Looking at games started by first-round draft picks of the Steelers in their rookie season, there is a wide variety of results. In the Super Bowl era, the Steelers have only had four rookie first-round draft picks start every game their first season. Najee Harris did so in 2021 with the next player being Maurkice Pouncey in 2010. The other two players were Ron Johnson in 1978 and Joe Greene in 1969. Out of 56 first round picks, those are the only four to start every game their first season. As for those who started no games their rookie season, there are 17 players such as Rod Woodson, Troy Polamalu, Lawrence Timmons, and Cam Heyward. Injuries often play a role in a player possibly coming up short of starting every game, but when a player starts no games while being available most of the season, this is an intentional decision.

In recent years the Steelers have had their first-round draft picks start much more in their rookie seasons. Since 2017, four of the five Steelers first-round draft picks started 15 games or more. T.J. Watt missed one game his rookie season due to injury, and Terrell Edmunds did not start Week 1 but was called into action early due to the injury of Morgan Burnett. Devin Bush did not start Week 2 of his rookie season, but it was more about the formation on the field as he played 79% of the snaps. Najee Harris started every game as a rookie, and Kenny Pickett had 12 starts taking over as the starter in Week 5 and missing one game due to injury throughout the rest of the season.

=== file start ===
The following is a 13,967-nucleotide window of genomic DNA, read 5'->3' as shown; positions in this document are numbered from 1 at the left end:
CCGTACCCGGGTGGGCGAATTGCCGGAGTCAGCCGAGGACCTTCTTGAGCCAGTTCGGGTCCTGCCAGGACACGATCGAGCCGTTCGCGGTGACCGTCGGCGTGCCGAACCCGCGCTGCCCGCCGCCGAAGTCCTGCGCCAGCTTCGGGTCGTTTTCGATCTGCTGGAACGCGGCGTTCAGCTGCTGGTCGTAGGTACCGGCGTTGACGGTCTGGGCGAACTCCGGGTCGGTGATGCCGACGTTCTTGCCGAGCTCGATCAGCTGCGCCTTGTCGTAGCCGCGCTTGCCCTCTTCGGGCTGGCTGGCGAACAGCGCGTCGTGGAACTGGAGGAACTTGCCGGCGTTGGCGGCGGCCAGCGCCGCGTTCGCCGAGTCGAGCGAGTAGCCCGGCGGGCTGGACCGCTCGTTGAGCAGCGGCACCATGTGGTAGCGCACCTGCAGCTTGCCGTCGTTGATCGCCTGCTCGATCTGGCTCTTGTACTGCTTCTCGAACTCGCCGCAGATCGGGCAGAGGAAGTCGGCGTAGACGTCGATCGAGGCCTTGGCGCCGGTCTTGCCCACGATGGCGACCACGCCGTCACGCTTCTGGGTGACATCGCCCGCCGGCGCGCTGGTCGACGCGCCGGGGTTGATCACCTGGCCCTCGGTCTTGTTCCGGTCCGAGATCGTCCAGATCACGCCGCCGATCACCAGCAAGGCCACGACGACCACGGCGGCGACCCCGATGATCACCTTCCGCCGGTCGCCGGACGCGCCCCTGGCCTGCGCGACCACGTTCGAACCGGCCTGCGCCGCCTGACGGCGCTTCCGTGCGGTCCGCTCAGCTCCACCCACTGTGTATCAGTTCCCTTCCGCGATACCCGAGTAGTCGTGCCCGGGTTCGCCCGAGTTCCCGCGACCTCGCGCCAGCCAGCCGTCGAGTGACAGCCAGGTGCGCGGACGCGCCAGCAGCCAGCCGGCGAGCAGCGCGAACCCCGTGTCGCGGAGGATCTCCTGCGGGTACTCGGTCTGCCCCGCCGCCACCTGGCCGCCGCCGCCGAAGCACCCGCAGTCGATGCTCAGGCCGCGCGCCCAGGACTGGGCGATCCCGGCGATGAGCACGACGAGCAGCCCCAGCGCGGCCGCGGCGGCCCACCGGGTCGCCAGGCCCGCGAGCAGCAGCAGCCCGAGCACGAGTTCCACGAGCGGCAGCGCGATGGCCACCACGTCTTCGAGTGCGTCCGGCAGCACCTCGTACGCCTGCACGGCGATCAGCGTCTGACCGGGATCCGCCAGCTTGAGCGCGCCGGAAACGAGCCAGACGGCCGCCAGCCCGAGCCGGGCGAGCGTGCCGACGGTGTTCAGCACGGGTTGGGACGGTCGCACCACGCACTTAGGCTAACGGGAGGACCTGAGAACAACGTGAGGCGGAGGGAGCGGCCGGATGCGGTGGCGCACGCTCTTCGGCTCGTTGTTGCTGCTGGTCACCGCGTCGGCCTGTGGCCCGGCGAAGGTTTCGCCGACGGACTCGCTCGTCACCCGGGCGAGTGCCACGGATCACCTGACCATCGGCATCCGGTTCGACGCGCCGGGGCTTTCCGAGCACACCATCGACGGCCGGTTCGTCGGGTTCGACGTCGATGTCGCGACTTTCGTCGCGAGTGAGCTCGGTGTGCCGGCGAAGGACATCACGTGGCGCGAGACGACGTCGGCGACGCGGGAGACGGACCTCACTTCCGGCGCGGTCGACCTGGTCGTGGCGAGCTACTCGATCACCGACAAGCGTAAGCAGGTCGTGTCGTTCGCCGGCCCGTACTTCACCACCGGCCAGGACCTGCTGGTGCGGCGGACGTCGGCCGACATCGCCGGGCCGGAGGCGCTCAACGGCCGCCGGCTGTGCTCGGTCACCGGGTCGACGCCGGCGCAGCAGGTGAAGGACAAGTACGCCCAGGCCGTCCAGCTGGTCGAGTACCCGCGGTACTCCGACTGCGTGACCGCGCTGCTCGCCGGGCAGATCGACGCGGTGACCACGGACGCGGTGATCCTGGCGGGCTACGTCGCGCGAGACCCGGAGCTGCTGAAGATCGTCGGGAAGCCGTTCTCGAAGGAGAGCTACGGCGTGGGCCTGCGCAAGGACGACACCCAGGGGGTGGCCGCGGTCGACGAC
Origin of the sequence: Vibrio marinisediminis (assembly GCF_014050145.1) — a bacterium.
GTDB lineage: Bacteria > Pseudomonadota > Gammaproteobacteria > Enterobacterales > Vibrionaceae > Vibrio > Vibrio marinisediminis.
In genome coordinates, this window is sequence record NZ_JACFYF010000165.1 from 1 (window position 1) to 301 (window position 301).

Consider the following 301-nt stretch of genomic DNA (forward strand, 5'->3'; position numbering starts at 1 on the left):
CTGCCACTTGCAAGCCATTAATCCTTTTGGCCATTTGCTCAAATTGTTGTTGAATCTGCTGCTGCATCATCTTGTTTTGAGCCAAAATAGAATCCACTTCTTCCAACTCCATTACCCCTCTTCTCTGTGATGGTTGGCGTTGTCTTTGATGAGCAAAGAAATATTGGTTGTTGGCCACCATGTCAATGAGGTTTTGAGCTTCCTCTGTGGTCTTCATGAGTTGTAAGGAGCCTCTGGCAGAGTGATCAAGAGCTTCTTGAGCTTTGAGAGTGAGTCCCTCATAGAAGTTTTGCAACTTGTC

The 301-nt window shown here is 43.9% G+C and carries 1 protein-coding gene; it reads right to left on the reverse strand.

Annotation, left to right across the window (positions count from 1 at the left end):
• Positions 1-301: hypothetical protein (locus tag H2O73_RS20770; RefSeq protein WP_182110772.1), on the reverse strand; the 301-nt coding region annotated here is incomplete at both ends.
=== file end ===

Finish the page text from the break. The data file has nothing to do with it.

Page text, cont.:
Looking back prior to 2017, from 2006 through 2016 the only player with double-digit starts as a rookie was Maurkice Pouncey. From 2001 through 2005 four of the five first-round draft picks started double digit games with the only exception being Troy Polamalu in 2003 who started no games.

Looking in more detail when the Steelers specifically tradeed up in the first round, it has happened three times prior to 2023 with varying amounts of playing time their first season. As mentioned before, Troy Polamalu did not start any games his rookie season while Santonio Holmes only started four. But in 2019, Devin Bush started Week 1 and only had the one game where he didn’t start as mentioned above. So even the trading up issue is clouded.